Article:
This project is designed to determine how much carbon dioxide (CO2) is absorbed by the South Atlantic and neighbouring Southern Ocean, and how important this is in the global picture. We will achieve this by measurement of atmospheric CO2 and related species at several key islands, and on a commercial ship, and by use of the atmospheric data in modelling studies to determine the uptake (amount absorbed) and whether it is changing over time.
Understanding the uptake of CO2 by the oceans is essential, if we are to meet the challenge of understanding global warming by greenhouse gases. This is because, of the CO2 we produce by burning fossil fuels, only about half stays in the atmosphere and contributes to global warming. Most of the remainder is taken up by the global oceans, which, while not contributing to global warming, does contribute to the harmful acidification of the oceans. But exactly how much is taken up, in which oceans, and how this uptake might change in a warming climate is unclear. One important region with the least clarity is the South Atlantic Ocean. By determining CO2 uptake of the South Atlantic and neighbouring Southern Ocean, this project will provide new information that will improve models of the global CO2 cycle. Our work will also contribute to answering the question if Southern Ocean CO2 uptake is changing under global warming. If it is, the implications are serious, and will affect future international emissions negotiations.
Although CO2 is measured in seawater in the South Atlantic (for example by British Antarctic Survey), there are virtually no measurements of CO2 in the air above the region. This is because the inhabited islands are UK-owned, and the UK does not participate in international efforts to monitor atmospheric CO2, which are coordinated by the UN's Global Atmosphere Watch programme. Measuring CO2 from the atmosphere is perhaps more important, and more revealing, than measuring from the ocean. The reason is that the atmosphere mixes much faster than the ocean, and so measurements from any given station are representative of a region covering hundreds or even thousands of square kilometres, compared to only a few square kilometres for ocean water measurements.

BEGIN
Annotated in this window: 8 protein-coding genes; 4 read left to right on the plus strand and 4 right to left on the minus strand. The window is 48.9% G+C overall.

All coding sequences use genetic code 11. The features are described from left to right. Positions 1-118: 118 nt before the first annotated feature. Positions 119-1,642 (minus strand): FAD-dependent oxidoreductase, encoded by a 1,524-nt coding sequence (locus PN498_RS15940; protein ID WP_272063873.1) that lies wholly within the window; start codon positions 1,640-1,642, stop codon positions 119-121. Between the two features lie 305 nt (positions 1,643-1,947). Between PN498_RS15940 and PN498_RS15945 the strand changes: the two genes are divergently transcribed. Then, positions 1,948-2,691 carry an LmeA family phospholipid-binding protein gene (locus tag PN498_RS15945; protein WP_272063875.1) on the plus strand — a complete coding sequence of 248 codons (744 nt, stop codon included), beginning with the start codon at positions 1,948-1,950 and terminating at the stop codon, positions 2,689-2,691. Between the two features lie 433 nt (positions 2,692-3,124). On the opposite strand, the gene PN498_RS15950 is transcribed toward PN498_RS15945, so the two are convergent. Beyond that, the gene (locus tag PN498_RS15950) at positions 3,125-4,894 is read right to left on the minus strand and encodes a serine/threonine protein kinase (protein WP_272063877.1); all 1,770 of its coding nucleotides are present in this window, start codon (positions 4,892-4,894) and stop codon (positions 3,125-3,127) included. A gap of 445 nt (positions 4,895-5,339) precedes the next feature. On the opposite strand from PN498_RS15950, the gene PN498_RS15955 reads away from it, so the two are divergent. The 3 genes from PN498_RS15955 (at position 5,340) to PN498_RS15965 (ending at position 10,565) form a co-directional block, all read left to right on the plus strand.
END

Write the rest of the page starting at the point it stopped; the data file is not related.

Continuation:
Our measurements will assess the differences in CO2 as air blows across the ocean and CO2 is absorbed by the water. CO2 varies greatly across the planet, both by latitude and by season, just as temperature varies. Our measurements will be carried out by a mixture of continuous observations and canister sampling. Continuous measurement of CO2 will be made at Ascension Island, near the equator, and at Falkland Islands, around 50S. CO2 will also be measured by canister sampling at these and three other UK islands. In addition, O2 concentrations and the isotope 13C in CO2 will be measured from the canister samples. Measuring these additional species tells us about the non-photosynthetic CO2, both fossil-fuel emissions and ocean uptake. Finally, we will also measure CO2 and O2 continuously onboard a commercial ship travelling across the Atlantic, to complement the data from the fixed stations.
To interpret our measurements, we will carry out modelling studies. Presently, models based on ocean-water measurement seem to give different answers from the models based on the sparse atmospheric data. It is possible that CO2 uptake may change as the oceans warm, but much more evidence is needed. Our modelling studies will address these problems and will provide a much better understanding of how much CO2 is being taken up into the water in the region.
Our work will help improve knowledge of one of the most poorly understood parts of the global carbon budget, the Southern Ocean. Better understanding of the atmospheric side of the equation will also be very helpful to oceanographers, because the South Atlantic and neighbouring Southern Ocean are a great global weather factory, and a key turning point of the ocean circulation system.